2. Create a MATLAB script named runshapes.m with the following code and execute it at the MATLAB command prompt. This script illustrates how the classes and function interact to generate an output.


    Rectangle 1
    Point 1 = (10, 5)
    Point 2 = (50, 20)
    Rectangle (10, 5) -> (50, 20)
    Rectangle 2
    Point 1 = (0, -5)
    Point 2 = (60, 30)
    Rectangle (0, -5) -> (60, 30)
    Area of rectangle r1 = 600
    Area of rectangle r2 = 2100

Create .NET Assembly Using

To create a .NET assembly use the function.

files = ["calculatearea.m", "+shapes"];
buildResults =, Interface="matlab-data",...
    AssemblyName="CalculateArea", OutputDir=".\output", Verbose="on")
│   CalculateArea.csproj
│   CalculateArea.ctf
│   CalculateArea.deps.json
│   CalculateArea.dll
│   GettingStarted.html
│   includedSupportPackages.txt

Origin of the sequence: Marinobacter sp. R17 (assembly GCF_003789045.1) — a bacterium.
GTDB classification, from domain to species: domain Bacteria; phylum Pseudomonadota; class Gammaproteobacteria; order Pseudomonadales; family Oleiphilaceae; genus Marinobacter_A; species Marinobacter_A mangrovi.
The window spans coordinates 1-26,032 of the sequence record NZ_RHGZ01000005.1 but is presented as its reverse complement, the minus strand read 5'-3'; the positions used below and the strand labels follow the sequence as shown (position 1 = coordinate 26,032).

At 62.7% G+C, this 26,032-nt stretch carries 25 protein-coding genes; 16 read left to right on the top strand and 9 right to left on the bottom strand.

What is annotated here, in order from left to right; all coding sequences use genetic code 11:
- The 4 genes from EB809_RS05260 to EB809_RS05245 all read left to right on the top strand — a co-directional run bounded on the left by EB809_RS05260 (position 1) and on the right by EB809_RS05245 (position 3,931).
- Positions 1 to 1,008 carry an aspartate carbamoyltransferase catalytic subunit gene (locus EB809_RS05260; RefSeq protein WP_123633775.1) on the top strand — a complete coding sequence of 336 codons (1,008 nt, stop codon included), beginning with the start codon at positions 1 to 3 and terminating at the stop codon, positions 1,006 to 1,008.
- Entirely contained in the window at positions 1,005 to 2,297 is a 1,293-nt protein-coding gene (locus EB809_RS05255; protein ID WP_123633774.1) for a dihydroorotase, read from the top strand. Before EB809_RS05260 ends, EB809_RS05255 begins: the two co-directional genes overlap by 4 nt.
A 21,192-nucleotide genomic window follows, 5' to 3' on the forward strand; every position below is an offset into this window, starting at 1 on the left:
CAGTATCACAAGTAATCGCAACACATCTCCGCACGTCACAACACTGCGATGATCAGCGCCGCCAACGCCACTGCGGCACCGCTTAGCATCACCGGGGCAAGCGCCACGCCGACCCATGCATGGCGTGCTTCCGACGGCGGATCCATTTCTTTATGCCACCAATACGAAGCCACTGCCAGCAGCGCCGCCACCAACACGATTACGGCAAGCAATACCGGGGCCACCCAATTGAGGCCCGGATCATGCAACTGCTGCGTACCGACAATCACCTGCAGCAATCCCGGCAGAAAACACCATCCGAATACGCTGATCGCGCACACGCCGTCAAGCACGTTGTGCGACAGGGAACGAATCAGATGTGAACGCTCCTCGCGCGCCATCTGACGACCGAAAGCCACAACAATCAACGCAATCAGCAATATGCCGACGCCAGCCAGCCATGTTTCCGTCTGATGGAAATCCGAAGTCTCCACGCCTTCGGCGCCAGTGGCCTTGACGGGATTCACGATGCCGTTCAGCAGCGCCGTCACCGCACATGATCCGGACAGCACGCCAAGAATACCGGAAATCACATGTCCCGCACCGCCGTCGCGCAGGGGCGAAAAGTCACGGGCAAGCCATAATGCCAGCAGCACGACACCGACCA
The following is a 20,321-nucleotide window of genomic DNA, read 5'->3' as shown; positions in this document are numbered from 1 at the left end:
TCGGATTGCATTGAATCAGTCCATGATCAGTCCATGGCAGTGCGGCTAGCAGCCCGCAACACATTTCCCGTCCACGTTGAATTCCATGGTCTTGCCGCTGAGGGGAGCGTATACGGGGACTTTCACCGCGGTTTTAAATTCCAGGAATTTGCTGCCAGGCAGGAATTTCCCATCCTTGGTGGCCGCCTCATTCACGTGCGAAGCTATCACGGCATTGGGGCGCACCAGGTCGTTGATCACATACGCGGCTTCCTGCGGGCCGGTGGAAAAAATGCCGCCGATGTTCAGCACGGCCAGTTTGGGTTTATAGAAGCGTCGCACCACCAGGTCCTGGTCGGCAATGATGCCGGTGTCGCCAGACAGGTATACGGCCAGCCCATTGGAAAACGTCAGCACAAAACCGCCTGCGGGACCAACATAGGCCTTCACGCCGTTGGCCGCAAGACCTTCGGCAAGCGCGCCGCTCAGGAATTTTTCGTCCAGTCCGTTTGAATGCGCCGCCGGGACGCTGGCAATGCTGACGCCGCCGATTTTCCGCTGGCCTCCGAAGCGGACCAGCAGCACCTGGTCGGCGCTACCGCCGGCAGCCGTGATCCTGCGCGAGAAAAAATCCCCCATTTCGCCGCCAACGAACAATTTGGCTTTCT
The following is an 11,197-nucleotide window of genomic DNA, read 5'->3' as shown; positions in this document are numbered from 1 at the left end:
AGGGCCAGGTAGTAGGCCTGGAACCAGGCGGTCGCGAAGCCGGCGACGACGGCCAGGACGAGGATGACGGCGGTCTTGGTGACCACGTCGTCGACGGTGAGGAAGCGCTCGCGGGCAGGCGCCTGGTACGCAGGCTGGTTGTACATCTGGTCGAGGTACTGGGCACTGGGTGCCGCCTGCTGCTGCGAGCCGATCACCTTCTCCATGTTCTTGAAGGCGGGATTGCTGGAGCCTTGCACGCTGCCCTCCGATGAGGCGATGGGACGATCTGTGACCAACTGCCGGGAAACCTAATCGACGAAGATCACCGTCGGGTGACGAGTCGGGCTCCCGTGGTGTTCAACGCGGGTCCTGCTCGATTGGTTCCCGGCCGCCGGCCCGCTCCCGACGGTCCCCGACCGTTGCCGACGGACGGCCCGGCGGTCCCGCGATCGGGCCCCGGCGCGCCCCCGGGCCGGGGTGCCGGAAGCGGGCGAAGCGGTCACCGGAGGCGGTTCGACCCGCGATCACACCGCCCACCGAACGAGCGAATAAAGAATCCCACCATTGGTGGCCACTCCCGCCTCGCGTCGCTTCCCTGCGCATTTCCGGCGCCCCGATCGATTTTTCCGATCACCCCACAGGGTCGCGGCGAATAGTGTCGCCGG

│   mccExcludedFiles.log
│   readme.txt
│   requiredMCRProducts.txt
│   unresolvedSymbols.txt

The function produces a suite of files, as enumerated above, and places them in the specified output directory. Among these, the key files utilized during the integration process are:

  • CalculateArea.ctf—the code archive containing packaged MATLAB code.

  • calculatearea.cs, shapes_MyPosition.cs, and shapes_MyRectangle.cs—C# code files.

  • CalculateArea.dll—.NET assembly file.

For information on the other files, see Files Generated After Packaging MATLAB Functions.

Although supplying an assembly name to the function via the AssemblyName property isn't mandatory, it's highly recommended. Doing so results in a cleaner namespace for the generated .NET assembly and C# files. In its absence, a root namespace named example is automatically appended to the sub-namespace, leading to a cluttered and potentially confusing namespace structure.

To finalize integration, you can choose one of two options:

  • Use the CalculateArea.ctf code archive file in conjunction with the calculatearea.cs, shapes_MyPosition.cs, and shapes_MyRectangle.cs C# code files. This is option is useful if you want to examine the MATLAB to C# translation and make modifications.

  • Use the CalculateArea.ctf code archive file in conjunction with the CalculateArea.dll assembly file. This option is useful if you want to utilize the MATLAB code's functionality within the .NET application without delving into specific of the C# translation.